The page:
Rain People

rainSo, I changed jobs recently and now work directly in the field with people who have serious mental issues and because of that their independent life is limited to zero. It’s a challenging job, even compared to what I used to do before, which was similar, but now the level is more acute. It’s a good challenge for me to stay objective and caring in the face of the intensity of the issues these people experience on 24/7 basis.

Some of my patients are diagnosed with autism spectrum disorder, and this is something I have never worked with / faced before, except for hearing some stories about family members of one or two of my friends or classmates. And then there was this movie.

I watched Rain Man for the first time when I was 13, I think. And I thought it was funny. Well, up to about ¾ of it. And then it started to get more emotional, and I thought it was a great drama. It challenged something in me, and it felt good. But when I watched it again, I thought it was funny, again. The way Ray acted/behaved, it was hilarious. It became one of my favorite movies.

“Are you taking any prescription medication?”

“What?!”

“That means he likes you.”

Up to that point I watched the movie and for many years after I haven’t met people with any kinds of mental disorders, and I never heard of autism and of what it does to people. I had no family members who had a mental illness. I knew no friends who had it either. If I saw a person on a street or on a bus who was exhibiting a strange behavior, which was rare back in Russia, I just told myself they were “not all there,” and I just stayed away and didn’t make eye contact.

So, Ray The Rain Man was funny. To me he wasn’t one of thousands of people in the world afflicted with a debilitating disorder. He was just one unique fellow from a movie. Good story. Funny movements and peculiarities.

“Hey Raymond, am I using you? Am I using you, Raymond?”

“Yeah.”

“Shut up! He is answering a question from a half hour ago!”

Time passed. I finished school, changed work places, battled addiction, and came to work at a downtown city homeless shelter where I witnessed people behaving in every way imaginable. There was addiction, grief, loss, behavioral issues, and there was mental illness at all stages experienced by people from near all walks of life. I worked at that field and some other similar ones for over ten years. Around the time I started that journey, my brother started experiencing serious issues which were eventually diagnosed as the bipolar disorder.

Now, as I said earlier, I changed jobs again and now work with folks, among whom there are people diagnosed with autism. And though it hadn’t happened before, on the second day of working there, I recalled Rain Man movie. The scenes from it started jumping out at me. I was amazed how little I knew about something that I was directly dealing with. So often I had no idea how to be of help to my patients, sort of glad that I was not a nurse or a doctor.

“What is the issue?”

“He lives in his imaginary world.”

“OK, but are there any issues?”

So, I went and bought the movie to watch it yet again, because it’s been a long while. Had a great time watching it, but it didn’t feel the same. I mean, it was still fun, but it wasn’t hilarious anymore. Now that I have experienced, from a spectator and mental health worker point of view, the tiny bit of what people diagnosed with autism spectrum disorder go through, there wasn’t as much roaring laughter out of me as it used to be. I then knew he was not a peculiar funny guy. He was one of so many rain men and women who were terrified of the world around them if one small thing was altered, rules changed, new people appeared. Ray as played by Dustin Hoffman was the person with a high functioning form of autism, but in my eyes, he still suffered, which is something I didn’t realize for a very long time.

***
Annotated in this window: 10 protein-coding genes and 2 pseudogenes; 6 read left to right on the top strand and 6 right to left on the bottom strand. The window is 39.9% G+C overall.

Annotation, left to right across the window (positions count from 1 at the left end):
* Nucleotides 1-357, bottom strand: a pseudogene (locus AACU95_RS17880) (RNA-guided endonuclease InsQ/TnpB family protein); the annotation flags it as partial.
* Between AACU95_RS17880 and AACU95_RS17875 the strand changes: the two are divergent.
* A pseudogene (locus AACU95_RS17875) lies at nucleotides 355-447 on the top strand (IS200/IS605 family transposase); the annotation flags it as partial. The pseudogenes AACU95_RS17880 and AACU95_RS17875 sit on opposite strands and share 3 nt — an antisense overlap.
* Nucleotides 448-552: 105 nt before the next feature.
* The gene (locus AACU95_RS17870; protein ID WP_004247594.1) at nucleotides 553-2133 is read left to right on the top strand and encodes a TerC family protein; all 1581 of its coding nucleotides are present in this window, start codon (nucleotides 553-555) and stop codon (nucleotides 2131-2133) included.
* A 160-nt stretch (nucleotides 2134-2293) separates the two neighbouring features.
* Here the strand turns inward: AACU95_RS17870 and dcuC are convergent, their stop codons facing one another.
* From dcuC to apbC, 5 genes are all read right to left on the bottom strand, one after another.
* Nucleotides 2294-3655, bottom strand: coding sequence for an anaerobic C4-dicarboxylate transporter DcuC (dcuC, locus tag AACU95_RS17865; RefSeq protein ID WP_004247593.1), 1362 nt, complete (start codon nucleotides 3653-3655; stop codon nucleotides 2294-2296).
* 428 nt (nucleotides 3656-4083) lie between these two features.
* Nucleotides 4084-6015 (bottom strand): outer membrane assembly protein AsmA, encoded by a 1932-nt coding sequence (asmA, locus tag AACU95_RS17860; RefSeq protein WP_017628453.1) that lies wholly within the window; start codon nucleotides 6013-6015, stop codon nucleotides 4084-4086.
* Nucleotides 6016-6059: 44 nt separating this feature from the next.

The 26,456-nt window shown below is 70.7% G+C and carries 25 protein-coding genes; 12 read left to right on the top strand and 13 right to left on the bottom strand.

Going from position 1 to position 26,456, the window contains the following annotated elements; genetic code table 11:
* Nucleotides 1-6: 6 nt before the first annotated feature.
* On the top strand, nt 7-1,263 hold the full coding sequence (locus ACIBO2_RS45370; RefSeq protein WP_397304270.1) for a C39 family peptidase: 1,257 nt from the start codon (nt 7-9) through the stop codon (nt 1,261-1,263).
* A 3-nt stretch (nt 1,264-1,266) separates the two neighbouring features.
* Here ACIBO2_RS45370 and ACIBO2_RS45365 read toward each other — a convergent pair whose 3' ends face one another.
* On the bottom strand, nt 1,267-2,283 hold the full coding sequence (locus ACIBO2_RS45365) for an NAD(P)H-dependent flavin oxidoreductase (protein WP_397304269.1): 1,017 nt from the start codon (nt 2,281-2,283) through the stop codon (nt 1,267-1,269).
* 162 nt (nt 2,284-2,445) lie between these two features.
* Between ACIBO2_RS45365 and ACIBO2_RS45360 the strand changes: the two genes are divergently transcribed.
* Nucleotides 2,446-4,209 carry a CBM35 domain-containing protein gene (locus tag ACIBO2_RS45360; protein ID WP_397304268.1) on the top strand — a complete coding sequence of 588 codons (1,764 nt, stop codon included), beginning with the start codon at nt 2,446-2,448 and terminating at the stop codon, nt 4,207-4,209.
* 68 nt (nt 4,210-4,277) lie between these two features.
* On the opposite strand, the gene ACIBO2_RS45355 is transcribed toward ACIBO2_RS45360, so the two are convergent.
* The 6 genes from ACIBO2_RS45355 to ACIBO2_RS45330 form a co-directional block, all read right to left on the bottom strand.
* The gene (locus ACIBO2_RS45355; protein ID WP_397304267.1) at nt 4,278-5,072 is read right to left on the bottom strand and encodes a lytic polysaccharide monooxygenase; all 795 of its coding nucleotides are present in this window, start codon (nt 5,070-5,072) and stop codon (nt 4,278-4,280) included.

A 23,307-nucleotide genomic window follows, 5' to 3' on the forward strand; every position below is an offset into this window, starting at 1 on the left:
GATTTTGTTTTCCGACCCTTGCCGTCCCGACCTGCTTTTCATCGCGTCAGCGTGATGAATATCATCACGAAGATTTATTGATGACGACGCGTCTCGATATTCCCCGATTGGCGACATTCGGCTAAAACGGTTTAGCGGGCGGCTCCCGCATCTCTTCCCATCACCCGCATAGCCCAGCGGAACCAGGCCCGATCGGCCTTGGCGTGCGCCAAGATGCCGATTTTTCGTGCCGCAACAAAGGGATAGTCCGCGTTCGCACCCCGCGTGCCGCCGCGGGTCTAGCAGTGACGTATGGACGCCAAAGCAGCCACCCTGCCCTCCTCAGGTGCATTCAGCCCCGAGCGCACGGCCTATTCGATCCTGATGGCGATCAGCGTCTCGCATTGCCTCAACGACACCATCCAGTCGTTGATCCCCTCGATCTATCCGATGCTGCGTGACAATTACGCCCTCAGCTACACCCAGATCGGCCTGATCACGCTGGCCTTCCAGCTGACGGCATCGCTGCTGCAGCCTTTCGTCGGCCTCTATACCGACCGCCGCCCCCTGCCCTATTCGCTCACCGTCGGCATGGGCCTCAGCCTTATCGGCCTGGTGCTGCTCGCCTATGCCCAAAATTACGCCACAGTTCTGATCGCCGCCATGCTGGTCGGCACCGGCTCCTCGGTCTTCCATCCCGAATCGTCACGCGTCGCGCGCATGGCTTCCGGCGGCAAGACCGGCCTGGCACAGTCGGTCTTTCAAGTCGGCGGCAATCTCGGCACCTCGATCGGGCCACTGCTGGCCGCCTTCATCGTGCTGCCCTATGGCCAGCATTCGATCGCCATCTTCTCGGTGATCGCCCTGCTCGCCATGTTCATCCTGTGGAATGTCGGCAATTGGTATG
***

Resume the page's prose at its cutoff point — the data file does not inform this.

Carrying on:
“Raymond, do you know what autistic is?”

“Yeah.”

“You know that word?”

“Yeah.”

“Are you autistic?”

“I don’t think so. No. Definitely not.”

Still, I had a great time watching it and telling my partner who watched it with me about my few experiences at work regarding the behaviors Ray was exhibiting on the screen.

This time the movie has taught me something else about mental health and people. We’re all vulnerable. We are imperfect, and we hate to show it. We can be affected by events out of our control so often and so quick. And this movie, although I didn’t realize that for a long time, showed me that. The fragile sides of human personality. The sides that push away our inner desire to be caring for others. And that when we don’t understand something, we laugh at it. That laughter can be endearing, but it could be hurtful, especially if one misunderstood stranger is faced with a group of the ones not in the know. Now because I know how addiction affects mental health, I can understand how people can feel when they are ostracized, laughed at, shamed, and persecuted for something they have no power over.

Thank you yet again, Levinson/Hoffman/Cruise team. I learned something again. And thanks for the laugh again, but with no roar this time.

“Well, Raymond, aren’t you more comfortable in your favorite K-Mart clothes?”

“Tell him, Ray.”

“K-Mart sucks.”


Quotes used in the post are from the movie, tracked by memory or copied from https://www.imdb.com/title/tt0095953/quotes/?tab=qt&ref_=tt_trv_qu . Front image was copied from https://www.imdb.com/title/tt0095953/?ref_=tt_mv . thank you.

 

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